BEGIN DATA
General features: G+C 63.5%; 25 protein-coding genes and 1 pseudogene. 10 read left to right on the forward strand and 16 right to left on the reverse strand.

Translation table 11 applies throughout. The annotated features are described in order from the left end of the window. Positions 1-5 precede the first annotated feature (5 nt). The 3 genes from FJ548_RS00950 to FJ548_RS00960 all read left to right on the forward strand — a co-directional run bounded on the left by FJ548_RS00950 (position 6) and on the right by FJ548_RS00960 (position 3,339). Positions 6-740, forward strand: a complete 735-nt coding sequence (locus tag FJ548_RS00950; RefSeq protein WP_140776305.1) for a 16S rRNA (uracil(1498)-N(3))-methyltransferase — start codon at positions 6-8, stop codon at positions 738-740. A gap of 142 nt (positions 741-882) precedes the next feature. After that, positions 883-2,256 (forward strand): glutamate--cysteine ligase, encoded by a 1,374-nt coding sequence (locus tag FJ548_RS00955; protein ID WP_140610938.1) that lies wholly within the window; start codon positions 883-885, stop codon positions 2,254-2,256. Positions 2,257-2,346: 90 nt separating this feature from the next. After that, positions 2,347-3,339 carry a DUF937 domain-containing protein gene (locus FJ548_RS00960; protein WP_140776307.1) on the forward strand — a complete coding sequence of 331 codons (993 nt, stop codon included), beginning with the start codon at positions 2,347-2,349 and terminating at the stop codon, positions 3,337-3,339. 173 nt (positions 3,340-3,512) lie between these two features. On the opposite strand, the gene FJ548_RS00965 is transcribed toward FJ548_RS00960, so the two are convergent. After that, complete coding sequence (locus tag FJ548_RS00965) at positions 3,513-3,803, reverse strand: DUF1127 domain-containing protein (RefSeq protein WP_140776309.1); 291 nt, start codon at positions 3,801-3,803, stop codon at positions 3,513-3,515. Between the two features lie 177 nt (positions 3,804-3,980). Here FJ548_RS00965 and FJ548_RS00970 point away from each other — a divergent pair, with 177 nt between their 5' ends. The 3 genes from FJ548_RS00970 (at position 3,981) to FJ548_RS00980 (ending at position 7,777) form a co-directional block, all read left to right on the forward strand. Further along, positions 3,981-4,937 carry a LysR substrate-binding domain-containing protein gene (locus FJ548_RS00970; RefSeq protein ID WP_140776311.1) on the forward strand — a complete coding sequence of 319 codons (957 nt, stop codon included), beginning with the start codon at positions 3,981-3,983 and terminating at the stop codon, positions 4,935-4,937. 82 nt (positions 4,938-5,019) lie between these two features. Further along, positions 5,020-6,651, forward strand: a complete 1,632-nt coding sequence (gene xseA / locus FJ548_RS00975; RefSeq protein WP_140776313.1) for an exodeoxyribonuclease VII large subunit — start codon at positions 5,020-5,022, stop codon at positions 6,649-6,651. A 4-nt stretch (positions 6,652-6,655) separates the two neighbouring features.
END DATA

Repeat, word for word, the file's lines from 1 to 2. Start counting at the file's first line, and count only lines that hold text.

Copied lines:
General features: G+C 63.5%; 25 protein-coding genes and 1 pseudogene. 10 read left to right on the forward strand and 16 right to left on the reverse strand.

Translation table 11 applies throughout. The annotated features are described in order from the left end of the window. Positions 1-5 precede the first annotated feature (5 nt). The 3 genes from FJ548_RS00950 to FJ548_RS00960 all read left to right on the forward strand — a co-directional run bounded on the left by FJ548_RS00950 (position 6) and on the right by FJ548_RS00960 (position 3,339). Positions 6-740, forward strand: a complete 735-nt coding sequence (locus tag FJ548_RS00950; RefSeq protein WP_140776305.1) for a 16S rRNA (uracil(1498)-N(3))-methyltransferase — start codon at positions 6-8, stop codon at positions 738-740. A gap of 142 nt (positions 741-882) precedes the next feature. After that, positions 883-2,256 (forward strand): glutamate--cysteine ligase, encoded by a 1,374-nt coding sequence (locus tag FJ548_RS00955; protein ID WP_140610938.1) that lies wholly within the window; start codon positions 883-885, stop codon positions 2,254-2,256. Positions 2,257-2,346: 90 nt separating this feature from the next. After that, positions 2,347-3,339 carry a DUF937 domain-containing protein gene (locus FJ548_RS00960; protein WP_140776307.1) on the forward strand — a complete coding sequence of 331 codons (993 nt, stop codon included), beginning with the start codon at positions 2,347-2,349 and terminating at the stop codon, positions 3,337-3,339. 173 nt (positions 3,340-3,512) lie between these two features. On the opposite strand, the gene FJ548_RS00965 is transcribed toward FJ548_RS00960, so the two are convergent. After that, complete coding sequence (locus tag FJ548_RS00965) at positions 3,513-3,803, reverse strand: DUF1127 domain-containing protein (RefSeq protein WP_140776309.1); 291 nt, start codon at positions 3,801-3,803, stop codon at positions 3,513-3,515. Between the two features lie 177 nt (positions 3,804-3,980). Here FJ548_RS00965 and FJ548_RS00970 point away from each other — a divergent pair, with 177 nt between their 5' ends. The 3 genes from FJ548_RS00970 (at position 3,981) to FJ548_RS00980 (ending at position 7,777) form a co-directional block, all read left to right on the forward strand. Further along, positions 3,981-4,937 carry a LysR substrate-binding domain-containing protein gene (locus FJ548_RS00970; RefSeq protein ID WP_140776311.1) on the forward strand — a complete coding sequence of 319 codons (957 nt, stop codon included), beginning with the start codon at positions 3,981-3,983 and terminating at the stop codon, positions 4,935-4,937. 82 nt (positions 4,938-5,019) lie between these two features. Further along, positions 5,020-6,651, forward strand: a complete 1,632-nt coding sequence (gene xseA / locus FJ548_RS00975; RefSeq protein WP_140776313.1) for an exodeoxyribonuclease VII large subunit — start codon at positions 5,020-5,022, stop codon at positions 6,649-6,651. A 4-nt stretch (positions 6,652-6,655) separates the two neighbouring features.